A rational approach to the treatment of early Parkinson's disease

C. W. Olanow

Research output: Contribution to journalArticlepeer-review

3 Scopus citations

Abstract

Parkinson's disease (PD) is an age-related, inexorably progressive, neurodegenerative disorder. The mean age of onset is approximately 60 years, but many cases begin in their 40's and 50's and cases beginning before the age of 40 are not rare. This implies that many PD patients will suffer from this disorder for the bulk of their adult lives. The introduction of levodopa in the late 1960s revolutionized treatment for this disorder and provided PD patients with reduced morbidity and decreased mortality. However, chronic levodopa treatment is associated with the development of adverse events in the majority of patients, primarily in the form of motor complications (dyskinesia and motor fluctuations). Further, despite levodopa, PD patients continue to progress and eventually develop 'non-dopaminergic features' such as freezing, gait and balance disorders, autonomic dysfunction etc. that do not respond to levodopa treatment. It is now becoming clear that the approach to the treatment of early PD is of great importance and may very well influence the likelihood that motor complications will develop and the rate at which the disease will progress. This article will review these issues and suggest a treatment approach to the early stages of PD. Copyright (C) 1999 Elsevier Science Ltd.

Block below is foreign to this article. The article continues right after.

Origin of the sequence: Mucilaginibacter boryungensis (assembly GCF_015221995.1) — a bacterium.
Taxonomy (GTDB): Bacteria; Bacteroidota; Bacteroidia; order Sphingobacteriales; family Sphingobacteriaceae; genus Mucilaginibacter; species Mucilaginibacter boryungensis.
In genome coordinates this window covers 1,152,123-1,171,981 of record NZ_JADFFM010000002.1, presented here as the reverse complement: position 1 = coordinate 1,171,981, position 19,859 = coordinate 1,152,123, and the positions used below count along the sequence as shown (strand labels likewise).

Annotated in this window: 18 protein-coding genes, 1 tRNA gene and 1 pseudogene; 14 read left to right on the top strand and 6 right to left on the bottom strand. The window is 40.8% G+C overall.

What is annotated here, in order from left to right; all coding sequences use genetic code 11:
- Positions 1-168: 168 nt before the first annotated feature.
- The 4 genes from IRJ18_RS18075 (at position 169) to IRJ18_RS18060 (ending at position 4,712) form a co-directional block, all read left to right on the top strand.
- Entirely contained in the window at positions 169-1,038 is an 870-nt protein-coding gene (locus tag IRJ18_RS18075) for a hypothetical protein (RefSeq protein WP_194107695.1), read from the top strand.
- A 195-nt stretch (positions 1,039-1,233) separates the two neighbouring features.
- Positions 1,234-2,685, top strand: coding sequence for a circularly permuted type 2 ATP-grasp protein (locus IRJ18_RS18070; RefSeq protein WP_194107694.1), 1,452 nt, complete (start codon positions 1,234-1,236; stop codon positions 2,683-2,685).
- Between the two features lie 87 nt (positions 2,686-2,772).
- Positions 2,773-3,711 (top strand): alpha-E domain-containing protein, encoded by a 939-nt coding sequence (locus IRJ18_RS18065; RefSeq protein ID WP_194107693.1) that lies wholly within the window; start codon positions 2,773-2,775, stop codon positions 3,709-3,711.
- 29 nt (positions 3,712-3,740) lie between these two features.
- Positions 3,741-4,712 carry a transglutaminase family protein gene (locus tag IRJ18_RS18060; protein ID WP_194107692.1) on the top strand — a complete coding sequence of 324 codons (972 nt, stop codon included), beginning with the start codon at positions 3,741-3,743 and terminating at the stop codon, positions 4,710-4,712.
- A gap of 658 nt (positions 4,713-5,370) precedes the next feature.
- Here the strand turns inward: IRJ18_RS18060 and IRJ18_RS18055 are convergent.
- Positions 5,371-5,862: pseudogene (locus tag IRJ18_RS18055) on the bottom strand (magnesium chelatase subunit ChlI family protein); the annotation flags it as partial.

Original languageEnglish
Pages (from-to)217-220
Number of pages4
JournalParkinsonism and Related Disorders
Volume5
Issue number4
DOIs
StatePublished - Dec 1999

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